Section 8, also known as the Housing Choice Voucher Program, is a federal assistance program funded by the U.S. Department of Housing and Urban Development (HUD). It allows low-income, elderly and disabled U.S. citizens access to quality housing by providing housing subsidies, in the form of a housing voucher or certificate, paid directly to a landlord from the government. The family pays the difference between the landlord's rental amount after the voucher or certificate is applied. Several steps must be followed to qualify for Section 8 housing in New Jersey, just as in other states.
Pre-qualify yourself by reviewing the most recent income limits for the Housing Choice Voucher Program based on your city in New Jersey and family size in the Resources provided below. Your family income must be equal to or under the highest figure provided for your area and family size. In fiscal year 2009, maximum income thresholds in the state of New Jersey ranged from $33,550 for a family of one up to $84,500 for a family of eight.
To determine your family’s income welfare payments, rules in New Jersey state that alimony and child support must be counted, but several forms of earnings are exempt, such as income earned by children under 18, income earned by students over 18 up to $480 (as of April 2010), adoption assistance or foster child payments, inheritance, insurance payments and student financial assistance.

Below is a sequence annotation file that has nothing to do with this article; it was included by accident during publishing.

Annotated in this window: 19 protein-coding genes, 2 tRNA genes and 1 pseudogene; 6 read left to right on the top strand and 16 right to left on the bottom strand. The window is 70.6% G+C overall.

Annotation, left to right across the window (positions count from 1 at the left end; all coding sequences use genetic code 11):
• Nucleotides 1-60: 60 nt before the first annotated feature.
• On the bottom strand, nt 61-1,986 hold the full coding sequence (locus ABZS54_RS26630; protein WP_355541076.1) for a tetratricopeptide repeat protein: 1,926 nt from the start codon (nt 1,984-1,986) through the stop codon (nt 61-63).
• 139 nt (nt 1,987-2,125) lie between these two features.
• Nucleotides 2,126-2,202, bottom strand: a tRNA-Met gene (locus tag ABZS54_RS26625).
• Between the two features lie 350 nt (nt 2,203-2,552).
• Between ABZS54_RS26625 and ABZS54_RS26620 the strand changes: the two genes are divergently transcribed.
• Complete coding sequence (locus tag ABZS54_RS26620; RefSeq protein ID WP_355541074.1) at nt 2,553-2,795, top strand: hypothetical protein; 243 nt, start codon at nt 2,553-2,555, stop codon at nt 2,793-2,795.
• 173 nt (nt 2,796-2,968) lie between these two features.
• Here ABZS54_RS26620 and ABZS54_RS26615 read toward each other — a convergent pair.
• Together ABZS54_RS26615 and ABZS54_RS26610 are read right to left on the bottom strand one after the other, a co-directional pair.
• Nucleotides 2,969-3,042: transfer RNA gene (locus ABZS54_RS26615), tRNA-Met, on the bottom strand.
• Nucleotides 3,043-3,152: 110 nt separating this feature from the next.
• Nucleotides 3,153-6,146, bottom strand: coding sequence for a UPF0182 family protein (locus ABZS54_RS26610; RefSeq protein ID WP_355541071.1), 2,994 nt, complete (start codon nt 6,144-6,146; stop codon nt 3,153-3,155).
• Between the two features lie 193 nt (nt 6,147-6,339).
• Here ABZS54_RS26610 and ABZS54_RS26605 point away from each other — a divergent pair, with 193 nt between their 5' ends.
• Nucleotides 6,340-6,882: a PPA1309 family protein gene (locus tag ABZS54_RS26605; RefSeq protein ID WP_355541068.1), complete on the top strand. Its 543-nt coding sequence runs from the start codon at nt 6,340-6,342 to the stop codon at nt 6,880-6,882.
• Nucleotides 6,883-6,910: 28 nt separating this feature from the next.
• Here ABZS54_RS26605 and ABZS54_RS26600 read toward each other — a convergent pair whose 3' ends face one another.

Locate one or several PHA (Public Housing Authority) offices within the state of New Jersey and schedule an appointment to file your Section 8 application. HUD advises that some offices may be busier than others, possibly with waiting lists and recommends applying at more than one office if necessary to speed your acceptance into the program. A list with PHA office contact information and websites can be found in the Resources provided below.
Prepare for your PHA appointment(s) by reviewing the HUD Housing Choice Voucher Guidebook. Specifically, chapter five of entitled, "Eligibility and Denial of Assistance," provided in the Resources below. It covers in detail the four factors that will influence your approval into the program: family definition, income limits, citizenship status and eviction for drug-related activity. Pages 46 to 53 outline each type of income and what is required to prove and report it to the PHA office.
Income guidelines are divided into three categories to determine the level of assistance provided: low-income, very low-income and 30 percent of the area's median.
Some PHA offices offer only low-rent and not the Section 8 program. Verify on the office directory in the Resources that the location indicates “Section 8” or “Both” in the final column. Those evicted from public housing for a drug-related offense are ineligible for Section 8 assistance for three years. The program is offered to U.S. citizens and qualified resident aliens only.
- Income guidelines are divided into three categories to determine the level of assistance provided: low-income, very low-income and 30 percent of the area's median.
- Some PHA offices offer only low-rent and not the Section 8 program. Verify on the office directory in the Resources that the location indicates “Section 8” or “Both” in the final column.
- Those evicted from public housing for a drug-related offense are ineligible for Section 8 assistance for three years.
- The program is offered to U.S. citizens and qualified resident aliens only.
Tricia Chaves began her writing career after working in advertising and promotions for entertainment publisher "The New Times." In 2005, she earned her real-estate salesperson license from the state of Ohio and certification for leasing and property management from the Northeast Ohio Apartment Association. She was certified as a life and weight-loss coach and master practitioner of neuro-linguistic programming in 2011.